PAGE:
Recent Research Headlines
TSA INTERNATIONAL DATABASE FOR DEEP BRAIN STIMULATION STUDIES IN TOURETTE SYNDROME ESTABLISHED
An international database for previous, ongoing and future studies of deep brain stimulation in TS (TSA DBS Database) has been established. There continues to be significant interest in DBS as a therapeutic option for some individuals with severe and drug-refractory presentation of the condition. Thus, a registry that collects and permits analyzes of study parameters and outcomes could facilitate the development of this treatment approach for TS as with other disorders such as Parkinson's disease and Dystonia. The project is being led by Michal Okun, M.D. (University of Florida, FL); Jorge Juncos (Emory University, GA), M.D.; and Lauren Schrock, M.D (University of Utah, UT). We are delighted that, so far, dozens of leading experts in DBS and TS in the US, Europe and Canada are participating in this initiative.
RE-LAUNCH OF THE TSA NEUROIMAGING CONSORTIUM
The TSA re-launched its neuroimaging consortium earlier this year with a grant award to the group of $500,000. The PI's of the new group are Bradley Schlaggar, M.D., Ph.D. and Kevin Black, M.D., both at the Washington University School of Medicine, St Louis, MO. The other founding members of the consortium are Xavier Castellanos, M.D. and Michael Milham, Ph.D., M.D. (New York University, NY); Stewart Mostofsky, M.D. (Kennedy Krieger Institute); and Paul Thompson, Ph.D. and Elizabeth Sowell, Ph.D. (UCLA). The initial aims of the consortium are to develop a multisite working partnership; generate and reconcile pilot data from small scale fMRI studies conducted at different sites; and craft a grant application to obtain more substantial funding from the NIH to determine the neural changes that underlie TS.
TAMARA HERSHEY, PH.D. TO REPLACE PETER HOLLENBECK, PH.D., AS CO-CHAIR OF THE TSA'S SCIENTIFIC ADVISORY BOARD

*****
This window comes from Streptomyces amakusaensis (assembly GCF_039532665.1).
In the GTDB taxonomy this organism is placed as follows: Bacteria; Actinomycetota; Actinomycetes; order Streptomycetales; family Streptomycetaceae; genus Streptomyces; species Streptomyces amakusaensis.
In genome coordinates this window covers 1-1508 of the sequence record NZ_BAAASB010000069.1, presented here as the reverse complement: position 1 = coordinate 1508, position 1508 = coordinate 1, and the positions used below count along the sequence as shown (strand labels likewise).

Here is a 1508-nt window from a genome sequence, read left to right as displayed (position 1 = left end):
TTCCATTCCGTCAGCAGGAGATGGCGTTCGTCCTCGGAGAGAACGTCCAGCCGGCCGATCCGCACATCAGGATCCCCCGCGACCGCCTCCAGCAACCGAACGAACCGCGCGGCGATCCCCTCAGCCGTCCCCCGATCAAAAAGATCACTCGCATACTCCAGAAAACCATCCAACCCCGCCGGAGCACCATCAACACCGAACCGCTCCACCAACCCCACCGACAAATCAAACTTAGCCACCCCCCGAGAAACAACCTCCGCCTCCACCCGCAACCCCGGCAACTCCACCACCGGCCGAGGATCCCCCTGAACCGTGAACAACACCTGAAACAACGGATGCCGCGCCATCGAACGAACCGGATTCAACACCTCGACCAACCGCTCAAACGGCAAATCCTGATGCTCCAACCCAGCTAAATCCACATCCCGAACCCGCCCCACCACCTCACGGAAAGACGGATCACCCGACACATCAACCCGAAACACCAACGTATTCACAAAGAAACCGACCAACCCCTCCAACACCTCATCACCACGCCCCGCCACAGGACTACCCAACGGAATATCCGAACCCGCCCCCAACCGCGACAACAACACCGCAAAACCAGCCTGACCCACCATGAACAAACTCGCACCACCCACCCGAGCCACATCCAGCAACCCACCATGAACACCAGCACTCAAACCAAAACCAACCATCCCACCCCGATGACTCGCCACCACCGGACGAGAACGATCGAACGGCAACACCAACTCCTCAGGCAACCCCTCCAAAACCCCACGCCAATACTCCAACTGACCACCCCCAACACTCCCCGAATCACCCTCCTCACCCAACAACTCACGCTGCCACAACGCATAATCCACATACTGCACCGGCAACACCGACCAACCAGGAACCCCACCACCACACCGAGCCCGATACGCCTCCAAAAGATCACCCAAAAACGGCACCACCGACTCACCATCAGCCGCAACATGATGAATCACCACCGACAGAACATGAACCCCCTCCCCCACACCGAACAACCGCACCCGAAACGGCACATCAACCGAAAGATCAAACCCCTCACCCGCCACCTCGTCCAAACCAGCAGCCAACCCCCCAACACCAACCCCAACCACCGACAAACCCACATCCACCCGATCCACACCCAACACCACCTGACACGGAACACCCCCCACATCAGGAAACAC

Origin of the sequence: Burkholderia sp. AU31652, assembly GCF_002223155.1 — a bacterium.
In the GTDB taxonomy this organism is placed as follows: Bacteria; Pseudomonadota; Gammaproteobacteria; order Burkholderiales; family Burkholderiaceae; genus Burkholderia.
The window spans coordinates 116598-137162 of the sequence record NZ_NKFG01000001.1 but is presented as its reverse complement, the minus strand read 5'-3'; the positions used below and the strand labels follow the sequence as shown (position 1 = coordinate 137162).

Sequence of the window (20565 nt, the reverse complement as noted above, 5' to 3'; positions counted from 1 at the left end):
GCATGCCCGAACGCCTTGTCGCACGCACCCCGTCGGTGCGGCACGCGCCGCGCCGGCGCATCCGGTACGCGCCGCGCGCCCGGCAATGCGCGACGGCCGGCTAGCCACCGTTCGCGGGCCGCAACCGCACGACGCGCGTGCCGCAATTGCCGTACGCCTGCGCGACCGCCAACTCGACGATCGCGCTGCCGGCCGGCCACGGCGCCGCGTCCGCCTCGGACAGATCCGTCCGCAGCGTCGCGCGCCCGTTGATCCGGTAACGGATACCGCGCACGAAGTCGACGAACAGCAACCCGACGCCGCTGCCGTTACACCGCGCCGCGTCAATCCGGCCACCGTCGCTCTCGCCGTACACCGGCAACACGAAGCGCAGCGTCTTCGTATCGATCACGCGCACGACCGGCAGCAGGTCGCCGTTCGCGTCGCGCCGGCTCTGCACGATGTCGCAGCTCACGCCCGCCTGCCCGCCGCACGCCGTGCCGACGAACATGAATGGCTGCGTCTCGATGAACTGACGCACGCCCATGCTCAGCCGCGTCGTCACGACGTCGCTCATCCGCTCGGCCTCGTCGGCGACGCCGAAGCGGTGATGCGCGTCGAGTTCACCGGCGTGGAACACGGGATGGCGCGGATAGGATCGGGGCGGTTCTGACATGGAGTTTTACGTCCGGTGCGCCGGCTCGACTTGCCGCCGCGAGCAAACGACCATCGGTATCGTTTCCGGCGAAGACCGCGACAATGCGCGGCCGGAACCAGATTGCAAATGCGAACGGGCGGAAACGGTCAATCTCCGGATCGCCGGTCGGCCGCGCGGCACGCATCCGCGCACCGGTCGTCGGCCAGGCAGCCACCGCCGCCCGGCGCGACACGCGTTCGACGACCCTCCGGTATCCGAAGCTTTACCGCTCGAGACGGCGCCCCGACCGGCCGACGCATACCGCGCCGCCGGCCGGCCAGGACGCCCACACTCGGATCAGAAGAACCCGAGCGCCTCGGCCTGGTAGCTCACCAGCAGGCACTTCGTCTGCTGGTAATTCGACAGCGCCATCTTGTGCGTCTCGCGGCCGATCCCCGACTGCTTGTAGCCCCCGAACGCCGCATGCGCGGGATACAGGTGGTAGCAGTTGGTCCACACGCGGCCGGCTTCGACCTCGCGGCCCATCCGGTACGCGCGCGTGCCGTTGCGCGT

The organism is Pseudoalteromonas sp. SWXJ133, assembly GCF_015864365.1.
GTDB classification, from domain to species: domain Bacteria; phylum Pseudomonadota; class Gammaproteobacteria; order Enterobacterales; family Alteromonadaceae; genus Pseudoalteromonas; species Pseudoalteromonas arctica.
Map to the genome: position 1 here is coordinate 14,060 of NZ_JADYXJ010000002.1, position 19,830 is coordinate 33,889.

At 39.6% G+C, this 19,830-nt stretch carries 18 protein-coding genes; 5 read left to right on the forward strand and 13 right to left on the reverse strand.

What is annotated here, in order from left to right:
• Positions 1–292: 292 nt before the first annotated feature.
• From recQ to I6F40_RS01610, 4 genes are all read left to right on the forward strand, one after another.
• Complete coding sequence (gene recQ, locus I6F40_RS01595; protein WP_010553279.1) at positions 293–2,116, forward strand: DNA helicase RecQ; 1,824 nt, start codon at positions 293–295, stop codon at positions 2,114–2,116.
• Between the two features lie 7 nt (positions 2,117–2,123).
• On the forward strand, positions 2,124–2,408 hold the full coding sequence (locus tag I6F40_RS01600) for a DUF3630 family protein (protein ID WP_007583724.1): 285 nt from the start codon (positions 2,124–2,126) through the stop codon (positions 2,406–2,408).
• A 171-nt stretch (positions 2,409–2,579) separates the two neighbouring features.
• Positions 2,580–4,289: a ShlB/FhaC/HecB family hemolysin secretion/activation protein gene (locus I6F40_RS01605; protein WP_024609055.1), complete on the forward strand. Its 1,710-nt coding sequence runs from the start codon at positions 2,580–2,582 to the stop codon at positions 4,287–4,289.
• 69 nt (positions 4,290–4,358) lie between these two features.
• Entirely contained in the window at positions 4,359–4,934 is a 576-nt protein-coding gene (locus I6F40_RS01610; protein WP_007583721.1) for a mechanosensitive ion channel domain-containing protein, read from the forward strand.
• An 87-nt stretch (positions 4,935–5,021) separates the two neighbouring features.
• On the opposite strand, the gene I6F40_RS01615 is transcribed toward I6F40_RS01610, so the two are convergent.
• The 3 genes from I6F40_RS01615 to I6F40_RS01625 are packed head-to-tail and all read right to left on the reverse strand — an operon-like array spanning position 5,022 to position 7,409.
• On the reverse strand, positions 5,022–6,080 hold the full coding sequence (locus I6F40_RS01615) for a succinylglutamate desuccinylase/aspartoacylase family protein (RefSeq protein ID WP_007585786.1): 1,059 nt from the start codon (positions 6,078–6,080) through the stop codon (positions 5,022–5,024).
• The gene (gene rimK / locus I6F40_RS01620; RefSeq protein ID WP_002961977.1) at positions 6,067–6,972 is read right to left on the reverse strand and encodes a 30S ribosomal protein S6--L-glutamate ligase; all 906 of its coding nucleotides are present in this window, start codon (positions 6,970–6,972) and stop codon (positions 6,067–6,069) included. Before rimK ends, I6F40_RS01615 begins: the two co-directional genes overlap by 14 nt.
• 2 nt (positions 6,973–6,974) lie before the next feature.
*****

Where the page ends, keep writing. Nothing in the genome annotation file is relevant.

Peter Hollenbeck, Ph.D. has been co-chair of the TSA's Scientific Advisory Board (SAB) since May 2004. After many years of exemplary leadership of the group, he has decided that our MAB/SAB meeting early next year will be a good time to pass on the baton. Dr Hollenbeck will, however, continue to serve as a member of the SAB. We are pleased to announce that Tamara Hershey, Ph.D., Associate Professor of Psychiatry, Radiology and Neurology at the Washington University School of Medicine, St Louis, MO and member of the TSA's SAB, has accepted TSA's invitation to become co-chair of the SAB, beginning March 1, 2011.
DISCOVERY OF A RARE GENETIC MUTATION IN TOURETTE
Dr. Matthew State and colleagues at the Yale School of Medicine published a research study in The New England Journal of Medicine (Ercan-Sencicek G. et. al. L-Histidine Decarboxylase and Tourette Syndrome. NEJM, 2010; 262:1901- 1908) in which they identified a defect in a gene - the L-histidine decarboxylase (HDC gene), that is responsible for the development of TS in two generations of a family (a father and eight of his offspring). However, as this gene defect was not found in hundreds of other families with TS, the HDC gene defect is considered to be a rare cause of TS.